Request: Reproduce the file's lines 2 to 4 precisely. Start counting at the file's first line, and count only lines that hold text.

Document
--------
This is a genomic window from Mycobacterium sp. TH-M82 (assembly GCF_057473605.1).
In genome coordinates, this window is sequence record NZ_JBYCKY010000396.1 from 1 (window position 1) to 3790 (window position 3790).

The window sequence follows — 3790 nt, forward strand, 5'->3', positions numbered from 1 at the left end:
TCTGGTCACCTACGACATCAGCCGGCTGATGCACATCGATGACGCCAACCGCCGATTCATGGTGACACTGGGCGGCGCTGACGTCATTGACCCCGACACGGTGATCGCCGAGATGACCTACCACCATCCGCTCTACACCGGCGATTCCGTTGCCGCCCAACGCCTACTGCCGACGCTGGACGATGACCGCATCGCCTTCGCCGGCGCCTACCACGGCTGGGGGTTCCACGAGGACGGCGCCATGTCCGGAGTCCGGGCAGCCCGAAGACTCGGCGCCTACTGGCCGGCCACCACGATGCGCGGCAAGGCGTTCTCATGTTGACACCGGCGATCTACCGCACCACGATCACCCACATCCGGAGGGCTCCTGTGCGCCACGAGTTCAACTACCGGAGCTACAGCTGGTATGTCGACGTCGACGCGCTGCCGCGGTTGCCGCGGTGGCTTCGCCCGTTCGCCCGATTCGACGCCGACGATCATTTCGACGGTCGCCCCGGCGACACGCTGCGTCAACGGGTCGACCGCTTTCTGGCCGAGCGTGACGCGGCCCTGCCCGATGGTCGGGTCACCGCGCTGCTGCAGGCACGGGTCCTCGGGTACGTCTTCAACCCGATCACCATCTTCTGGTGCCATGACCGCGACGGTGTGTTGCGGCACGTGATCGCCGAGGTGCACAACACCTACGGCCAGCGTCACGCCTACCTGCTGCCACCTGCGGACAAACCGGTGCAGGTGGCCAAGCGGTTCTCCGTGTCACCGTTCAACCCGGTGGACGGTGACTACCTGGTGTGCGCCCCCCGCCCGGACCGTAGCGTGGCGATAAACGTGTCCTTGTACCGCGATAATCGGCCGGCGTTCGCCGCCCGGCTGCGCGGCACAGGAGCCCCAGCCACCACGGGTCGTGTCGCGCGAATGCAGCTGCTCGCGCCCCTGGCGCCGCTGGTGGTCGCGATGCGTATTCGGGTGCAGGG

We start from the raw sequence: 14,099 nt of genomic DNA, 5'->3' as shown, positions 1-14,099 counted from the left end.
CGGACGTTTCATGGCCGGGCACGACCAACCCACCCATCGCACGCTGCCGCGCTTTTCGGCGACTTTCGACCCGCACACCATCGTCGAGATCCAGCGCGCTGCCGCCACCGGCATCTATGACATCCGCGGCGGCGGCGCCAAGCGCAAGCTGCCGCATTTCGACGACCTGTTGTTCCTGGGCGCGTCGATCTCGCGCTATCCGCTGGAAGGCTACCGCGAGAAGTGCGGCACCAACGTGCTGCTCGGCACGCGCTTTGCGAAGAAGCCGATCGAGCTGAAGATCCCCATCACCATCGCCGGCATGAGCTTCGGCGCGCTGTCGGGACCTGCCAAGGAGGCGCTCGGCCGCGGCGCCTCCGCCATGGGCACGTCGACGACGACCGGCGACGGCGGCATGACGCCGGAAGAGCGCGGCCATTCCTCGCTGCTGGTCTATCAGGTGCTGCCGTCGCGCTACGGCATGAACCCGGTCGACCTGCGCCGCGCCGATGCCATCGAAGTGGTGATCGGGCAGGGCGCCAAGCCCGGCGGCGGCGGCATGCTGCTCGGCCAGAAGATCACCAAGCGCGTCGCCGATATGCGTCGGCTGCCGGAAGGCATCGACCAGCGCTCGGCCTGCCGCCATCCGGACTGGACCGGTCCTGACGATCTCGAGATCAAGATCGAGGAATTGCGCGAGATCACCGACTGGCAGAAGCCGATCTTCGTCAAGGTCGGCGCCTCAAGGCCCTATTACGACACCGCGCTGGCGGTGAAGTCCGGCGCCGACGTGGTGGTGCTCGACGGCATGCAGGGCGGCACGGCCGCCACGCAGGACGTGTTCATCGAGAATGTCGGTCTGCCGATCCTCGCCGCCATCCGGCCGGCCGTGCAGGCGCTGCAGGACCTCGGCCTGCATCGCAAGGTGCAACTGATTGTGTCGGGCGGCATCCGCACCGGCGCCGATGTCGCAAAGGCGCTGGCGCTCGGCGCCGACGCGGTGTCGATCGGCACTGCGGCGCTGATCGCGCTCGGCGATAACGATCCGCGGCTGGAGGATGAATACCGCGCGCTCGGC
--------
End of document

In genome coordinates, this window is sequence record NZ_JBYCKY010000396.1 from 1 (window position 1) to 3790 (window position 3790).

The window sequence follows — 3790 nt, forward strand, 5'->3', positions numbered from 1 at the left end:
TCTGGTCACCTACGACATCAGCCGGCTGATGCACATCGATGACGCCAACCGCCGATTCATGGTGACACTGGGCGGCGCTGACGTCATTGACCCCGACACGGTGATCGCCGAGATGACCTACCACCATCCGCTCTACACCGGCGATTCCGTTGCCGCCCAACGCCTACTGCCGACGCTGGACGATGACCGCATCGCCTTCGCCGGCGCCTACCACGGCTGGGGGTTCCACGAGGACGGCGCCATGTCCGGAGTCCGGGCAGCCCGAAGACTCGGCGCCTACTGGCCGGCCACCACGATGCGCGGCAAGGCGTTCTCATGTTGACACCGGCGATCTACCGCACCACGATCACCCACATCCGGAGGGCTCCTGTGCGCCACGAGTTCAACTACCGGAGCTACAGCTGGTATGTCGACGTCGACGCGCTGCCGCGGTTGCCGCGGTGGCTTCGCCCGTTCGCCCGATTCGACGCCGACGATCATTTCGACGGTCGCCCCGGCGACACGCTGCGTCAACGGGTCGACCGCTTTCTGGCCGAGCGTGACGCGGCCCTGCCCGATGGTCGGGTCACCGCGCTGCTGCAGGCACGGGTCCTCGGGTACGTCTTCAACCCGATCACCATCTTCTGGTGCCATGACCGCGACGGTGTGTTGCGGCACGTGATCGCCGAGGTGCACAACACCTACGGCCAGCGTCACGCCTACCTGCTGCCACCTGCGGACAAACCGGTGCAGGTGGCCAAGCGGTTCTCCGTGTCACCGTTCAACCCGGTGGACGGTGACTACCTGGTGTGCGCCCCCCGCCCGGACCGTAGCGTGGCGATAAACGTGTCCTTGTACCGCGATAATCGGCCGGCGTTCGCCGCCCGGCTGCGCGGCACAGGAGCCCCAGCCACCACGGGTCGTGTCGCGCGAATGCAGCTGCTCGCGCCCCTGGCGCCGCTGGTGGTCGCGATGCGTATTCGGGTGCAGGG